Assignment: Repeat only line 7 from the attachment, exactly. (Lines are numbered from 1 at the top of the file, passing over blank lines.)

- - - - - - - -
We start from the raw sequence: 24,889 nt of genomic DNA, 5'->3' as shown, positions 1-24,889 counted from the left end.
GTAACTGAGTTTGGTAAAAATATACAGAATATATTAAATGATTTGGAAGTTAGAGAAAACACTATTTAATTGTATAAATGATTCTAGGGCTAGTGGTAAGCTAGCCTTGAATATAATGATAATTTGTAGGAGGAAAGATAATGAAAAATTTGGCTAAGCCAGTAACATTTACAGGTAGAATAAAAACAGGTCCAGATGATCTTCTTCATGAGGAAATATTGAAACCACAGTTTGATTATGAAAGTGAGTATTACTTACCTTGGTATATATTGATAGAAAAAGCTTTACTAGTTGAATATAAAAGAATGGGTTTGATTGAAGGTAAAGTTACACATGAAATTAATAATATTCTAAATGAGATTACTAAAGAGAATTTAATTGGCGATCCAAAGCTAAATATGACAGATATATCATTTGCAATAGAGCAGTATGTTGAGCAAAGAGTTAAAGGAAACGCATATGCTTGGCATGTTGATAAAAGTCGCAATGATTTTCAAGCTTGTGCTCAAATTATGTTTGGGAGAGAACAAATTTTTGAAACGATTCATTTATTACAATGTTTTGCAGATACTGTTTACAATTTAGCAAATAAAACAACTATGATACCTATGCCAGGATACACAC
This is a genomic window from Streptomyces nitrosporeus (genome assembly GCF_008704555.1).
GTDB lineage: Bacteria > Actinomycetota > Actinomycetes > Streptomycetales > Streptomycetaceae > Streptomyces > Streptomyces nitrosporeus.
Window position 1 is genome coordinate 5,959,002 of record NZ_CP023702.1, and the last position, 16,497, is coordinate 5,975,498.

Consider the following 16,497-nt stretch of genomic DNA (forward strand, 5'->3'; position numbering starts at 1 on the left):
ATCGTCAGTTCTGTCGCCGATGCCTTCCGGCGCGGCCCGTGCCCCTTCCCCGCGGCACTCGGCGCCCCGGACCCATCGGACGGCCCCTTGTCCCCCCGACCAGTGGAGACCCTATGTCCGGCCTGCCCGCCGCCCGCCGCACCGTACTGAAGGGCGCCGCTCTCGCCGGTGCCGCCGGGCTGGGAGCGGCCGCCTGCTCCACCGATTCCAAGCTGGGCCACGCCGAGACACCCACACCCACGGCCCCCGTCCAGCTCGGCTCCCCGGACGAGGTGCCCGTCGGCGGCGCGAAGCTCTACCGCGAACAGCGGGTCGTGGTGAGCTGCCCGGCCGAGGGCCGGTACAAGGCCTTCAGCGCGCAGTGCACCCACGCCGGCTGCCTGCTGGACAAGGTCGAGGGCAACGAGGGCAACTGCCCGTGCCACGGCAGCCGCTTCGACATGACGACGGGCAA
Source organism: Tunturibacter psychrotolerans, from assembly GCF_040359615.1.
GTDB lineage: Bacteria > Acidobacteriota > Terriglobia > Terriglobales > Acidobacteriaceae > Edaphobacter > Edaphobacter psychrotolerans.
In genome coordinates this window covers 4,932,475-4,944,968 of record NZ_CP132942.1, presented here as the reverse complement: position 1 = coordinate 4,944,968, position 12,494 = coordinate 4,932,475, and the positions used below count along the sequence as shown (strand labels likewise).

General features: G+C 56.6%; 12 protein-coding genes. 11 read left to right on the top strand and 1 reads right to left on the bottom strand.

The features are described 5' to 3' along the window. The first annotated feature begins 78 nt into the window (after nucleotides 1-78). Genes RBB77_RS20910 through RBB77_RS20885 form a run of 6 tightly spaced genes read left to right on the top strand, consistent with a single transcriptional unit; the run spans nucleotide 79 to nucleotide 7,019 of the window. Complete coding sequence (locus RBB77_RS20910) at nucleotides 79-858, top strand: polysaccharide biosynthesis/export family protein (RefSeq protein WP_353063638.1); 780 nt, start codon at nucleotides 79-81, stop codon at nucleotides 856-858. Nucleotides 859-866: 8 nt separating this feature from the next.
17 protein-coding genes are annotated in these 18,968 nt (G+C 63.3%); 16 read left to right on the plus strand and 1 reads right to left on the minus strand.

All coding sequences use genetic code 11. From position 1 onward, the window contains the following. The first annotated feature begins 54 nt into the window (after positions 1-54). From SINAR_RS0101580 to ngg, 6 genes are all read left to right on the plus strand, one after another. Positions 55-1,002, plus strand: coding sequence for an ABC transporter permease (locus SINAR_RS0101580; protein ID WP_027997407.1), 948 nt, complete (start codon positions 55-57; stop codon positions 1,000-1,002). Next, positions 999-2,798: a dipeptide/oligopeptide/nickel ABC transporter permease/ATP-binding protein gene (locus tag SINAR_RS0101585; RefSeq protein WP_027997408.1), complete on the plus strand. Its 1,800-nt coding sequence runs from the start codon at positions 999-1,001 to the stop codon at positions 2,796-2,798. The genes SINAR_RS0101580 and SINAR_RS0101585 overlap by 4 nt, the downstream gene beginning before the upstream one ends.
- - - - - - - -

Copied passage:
ATCGTCAGTTCTGTCGCCGATGCCTTCCGGCGCGGCCCGTGCCCCTTCCCCGCGGCACTCGGCGCCCCGGACCCATCGGACGGCCCCTTGTCCCCCCGACCAGTGGAGACCCTATGTCCGGCCTGCCCGCCGCCCGCCGCACCGTACTGAAGGGCGCCGCTCTCGCCGGTGCCGCCGGGCTGGGAGCGGCCGCCTGCTCCACCGATTCCAAGCTGGGCCACGCCGAGACACCCACACCCACGGCCCCCGTCCAGCTCGGCTCCCCGGACGAGGTGCCCGTCGGCGGCGCGAAGCTCTACCGCGAACAGCGGGTCGTGGTGAGCTGCCCGGCCGAGGGCCGGTACAAGGCCTTCAGCGCGCAGTGCACCCACGCCGGCTGCCTGCTGGACAAGGTCGAGGGCAACGAGGGCAACTGCCCGTGCCACGGCAGCCGCTTCGACATGACGACGGGCAA